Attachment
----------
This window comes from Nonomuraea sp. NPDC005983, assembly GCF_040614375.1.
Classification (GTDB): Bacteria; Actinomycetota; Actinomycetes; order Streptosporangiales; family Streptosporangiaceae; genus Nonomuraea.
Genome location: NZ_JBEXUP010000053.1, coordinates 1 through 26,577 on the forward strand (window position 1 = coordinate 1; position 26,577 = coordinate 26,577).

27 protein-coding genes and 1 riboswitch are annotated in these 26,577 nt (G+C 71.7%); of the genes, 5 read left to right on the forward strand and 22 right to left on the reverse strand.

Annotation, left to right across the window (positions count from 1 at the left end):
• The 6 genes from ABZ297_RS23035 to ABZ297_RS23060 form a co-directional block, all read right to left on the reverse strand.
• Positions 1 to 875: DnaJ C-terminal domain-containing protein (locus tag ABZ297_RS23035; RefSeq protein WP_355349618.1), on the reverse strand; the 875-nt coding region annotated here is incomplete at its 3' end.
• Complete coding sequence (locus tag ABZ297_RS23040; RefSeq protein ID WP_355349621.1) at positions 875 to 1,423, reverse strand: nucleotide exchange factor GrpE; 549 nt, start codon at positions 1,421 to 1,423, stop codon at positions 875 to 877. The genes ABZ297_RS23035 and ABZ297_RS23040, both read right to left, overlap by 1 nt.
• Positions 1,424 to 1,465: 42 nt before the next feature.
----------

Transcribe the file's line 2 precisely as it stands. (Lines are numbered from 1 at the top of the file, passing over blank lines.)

Classification (GTDB): Bacteria; Actinomycetota; Actinomycetes; order Streptosporangiales; family Streptosporangiaceae; genus Nonomuraea.